Recently, Google announced that it is buying Fitbit, the fitness tracker company which, not long ago, was the leader of the fitness wearable devices market. This acquisition gives Google a foothold in the large, growing and lucrative smartwatches / fitness band arena, which was lacking from their product portfolio. Most importantly, for Google, it gives … Continue reading What’s the problem with personalisation, anyway?
Possible gender discrimination in Apple Card Did you read about that story, that went viral on Twitter, about Apple credit cards offering a much higher credit limit to men than women, even when the latter have demonstrably the same or even better financial situations? [If not, read this or this] The person who posted … Continue reading [Miscellany] Gender bias; lack of imagination in algorithms’ design; wanted Professor of Foresight
Modern life demands speed, right? We eat, speak and walk faster than we used to. We are disappointed if our favourite online store does not offer next day delivery (even if, pragmatically, we could very well wait). And we want 24/7 customer service so that we can get instant replies to our queries. However, … Continue reading Customer satisfaction with chatbots: the surprising role of speed
It’s time to offer you a peak into yet another facet of an academic’s life, with another “Day in the Life” post. This time, a post looking at Wednesday, October 30th: a day that was full of meetings. I woke up at 5ish, and got ready to go to work: I have a meeting in … Continue reading Day in the Life of an Academic #9: All sorts of meetings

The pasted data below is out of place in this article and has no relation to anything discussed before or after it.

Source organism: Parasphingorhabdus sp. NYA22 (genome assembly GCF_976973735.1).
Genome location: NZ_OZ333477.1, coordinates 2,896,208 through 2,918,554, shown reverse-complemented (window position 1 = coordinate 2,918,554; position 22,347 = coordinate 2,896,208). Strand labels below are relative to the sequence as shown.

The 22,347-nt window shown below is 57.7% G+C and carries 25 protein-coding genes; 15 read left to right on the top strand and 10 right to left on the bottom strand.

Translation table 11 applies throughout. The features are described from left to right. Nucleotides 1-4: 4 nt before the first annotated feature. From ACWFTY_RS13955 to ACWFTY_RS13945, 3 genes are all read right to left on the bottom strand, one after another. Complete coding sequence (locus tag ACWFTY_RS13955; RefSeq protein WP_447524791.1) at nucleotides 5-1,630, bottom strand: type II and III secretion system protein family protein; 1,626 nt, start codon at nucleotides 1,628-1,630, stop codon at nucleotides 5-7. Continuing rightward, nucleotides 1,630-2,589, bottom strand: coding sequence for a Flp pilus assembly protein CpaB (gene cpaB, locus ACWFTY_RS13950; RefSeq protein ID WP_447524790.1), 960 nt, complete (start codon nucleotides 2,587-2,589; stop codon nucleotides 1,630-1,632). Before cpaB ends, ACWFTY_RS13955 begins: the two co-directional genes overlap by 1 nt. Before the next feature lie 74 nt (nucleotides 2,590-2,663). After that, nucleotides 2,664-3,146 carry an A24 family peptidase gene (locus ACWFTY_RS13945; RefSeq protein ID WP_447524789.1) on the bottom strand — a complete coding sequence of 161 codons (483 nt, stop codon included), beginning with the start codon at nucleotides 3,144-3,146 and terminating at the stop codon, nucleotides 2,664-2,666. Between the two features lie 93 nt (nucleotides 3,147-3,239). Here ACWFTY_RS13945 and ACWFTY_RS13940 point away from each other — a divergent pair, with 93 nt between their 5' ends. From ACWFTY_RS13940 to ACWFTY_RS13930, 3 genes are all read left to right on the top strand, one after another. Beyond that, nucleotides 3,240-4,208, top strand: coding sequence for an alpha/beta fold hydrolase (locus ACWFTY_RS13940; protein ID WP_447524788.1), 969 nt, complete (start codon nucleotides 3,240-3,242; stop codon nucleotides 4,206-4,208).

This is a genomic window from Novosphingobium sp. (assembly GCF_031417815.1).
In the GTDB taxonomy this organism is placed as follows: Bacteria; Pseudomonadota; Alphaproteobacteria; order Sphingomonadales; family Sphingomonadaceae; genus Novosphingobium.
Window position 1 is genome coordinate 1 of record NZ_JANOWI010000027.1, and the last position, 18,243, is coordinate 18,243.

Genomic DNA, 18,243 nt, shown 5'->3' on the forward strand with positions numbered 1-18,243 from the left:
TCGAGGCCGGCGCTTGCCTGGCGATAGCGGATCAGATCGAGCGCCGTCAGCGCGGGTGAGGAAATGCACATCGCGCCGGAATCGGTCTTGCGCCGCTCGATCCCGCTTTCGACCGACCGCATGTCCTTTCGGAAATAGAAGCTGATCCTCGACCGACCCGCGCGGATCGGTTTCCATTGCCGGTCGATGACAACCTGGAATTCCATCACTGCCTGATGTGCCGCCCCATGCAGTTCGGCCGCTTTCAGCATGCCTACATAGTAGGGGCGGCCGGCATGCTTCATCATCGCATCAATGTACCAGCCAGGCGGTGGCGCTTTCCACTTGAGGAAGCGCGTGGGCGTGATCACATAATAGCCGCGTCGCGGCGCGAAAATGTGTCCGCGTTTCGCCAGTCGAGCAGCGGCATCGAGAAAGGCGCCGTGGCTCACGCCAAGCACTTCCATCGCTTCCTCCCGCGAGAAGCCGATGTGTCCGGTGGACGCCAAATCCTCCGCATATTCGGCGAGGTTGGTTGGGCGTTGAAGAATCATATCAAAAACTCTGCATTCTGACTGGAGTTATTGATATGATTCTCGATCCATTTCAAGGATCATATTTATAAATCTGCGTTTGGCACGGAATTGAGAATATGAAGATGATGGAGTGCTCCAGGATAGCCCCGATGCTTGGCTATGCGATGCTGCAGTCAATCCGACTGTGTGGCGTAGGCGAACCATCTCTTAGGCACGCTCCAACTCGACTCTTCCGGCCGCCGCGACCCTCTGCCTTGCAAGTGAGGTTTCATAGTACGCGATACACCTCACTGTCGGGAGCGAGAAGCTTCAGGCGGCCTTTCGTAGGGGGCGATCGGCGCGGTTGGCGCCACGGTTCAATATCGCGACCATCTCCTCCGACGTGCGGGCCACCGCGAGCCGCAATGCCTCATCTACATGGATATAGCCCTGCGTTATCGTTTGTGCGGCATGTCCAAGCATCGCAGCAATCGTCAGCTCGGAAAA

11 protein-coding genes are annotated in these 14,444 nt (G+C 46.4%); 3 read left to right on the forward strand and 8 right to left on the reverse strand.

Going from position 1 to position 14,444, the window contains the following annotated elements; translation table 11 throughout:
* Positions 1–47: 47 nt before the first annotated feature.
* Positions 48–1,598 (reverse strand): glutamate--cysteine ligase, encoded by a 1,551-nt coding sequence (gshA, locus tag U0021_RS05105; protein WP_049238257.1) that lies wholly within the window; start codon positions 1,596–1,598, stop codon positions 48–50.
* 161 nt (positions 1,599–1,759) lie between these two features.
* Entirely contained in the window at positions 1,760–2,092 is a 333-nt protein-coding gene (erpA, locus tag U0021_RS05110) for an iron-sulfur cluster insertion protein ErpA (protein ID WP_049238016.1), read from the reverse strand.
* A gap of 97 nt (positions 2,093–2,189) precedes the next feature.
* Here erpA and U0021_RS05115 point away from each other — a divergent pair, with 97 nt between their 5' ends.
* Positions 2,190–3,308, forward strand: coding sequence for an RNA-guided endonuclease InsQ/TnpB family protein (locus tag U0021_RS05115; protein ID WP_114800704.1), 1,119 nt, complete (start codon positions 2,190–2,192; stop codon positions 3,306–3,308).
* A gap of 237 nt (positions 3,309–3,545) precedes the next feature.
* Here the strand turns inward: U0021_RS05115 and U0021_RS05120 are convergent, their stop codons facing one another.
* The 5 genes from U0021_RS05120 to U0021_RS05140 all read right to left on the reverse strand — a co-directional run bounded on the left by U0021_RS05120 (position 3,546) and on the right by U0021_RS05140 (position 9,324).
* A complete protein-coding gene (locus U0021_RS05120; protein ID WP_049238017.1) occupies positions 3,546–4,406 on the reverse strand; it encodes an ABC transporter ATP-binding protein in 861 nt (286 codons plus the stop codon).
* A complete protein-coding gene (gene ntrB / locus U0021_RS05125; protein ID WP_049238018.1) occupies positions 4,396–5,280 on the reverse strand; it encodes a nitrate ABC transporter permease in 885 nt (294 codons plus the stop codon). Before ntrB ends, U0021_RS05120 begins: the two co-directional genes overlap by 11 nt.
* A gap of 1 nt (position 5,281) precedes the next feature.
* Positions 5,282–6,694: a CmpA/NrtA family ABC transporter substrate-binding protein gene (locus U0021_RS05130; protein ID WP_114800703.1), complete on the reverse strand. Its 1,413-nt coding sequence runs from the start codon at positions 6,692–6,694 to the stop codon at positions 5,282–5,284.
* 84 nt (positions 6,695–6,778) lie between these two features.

I have been thinking and talking about artificial intelligence a lot, this past week. For instance, on Wednesday, I went to the Parliament with two other colleagues from Brunel, to talk about the impact of AI on workers, work and the workplace; and, on Thursday, with those same colleagues, we hosted a workshop to examine … Continue reading What it feels like when the computer knows more than you
Animated videos can extend your work’s reach I have been helping some colleagues think through how they communicate their work, beyond the traditional (and, frankly, restrictive) means of journal papers and academic conferences. I use my 6 steps guide to take them from creating an online but static online presence, to using the medium for … Continue reading [Miscellany] Science communication: animated videos
Earlier this week, the FT Advisor reported on a study by Openwork, which showed that “despite a surge in robo-solutions in the market consumers still prefer face-to-face advice when it comes to planning their finances”. According to the study, “71 per cent (of respondents) had concerns robo-advice would not be appropriate for their financial needs … Continue reading The impact of the type of task on AI acceptance and use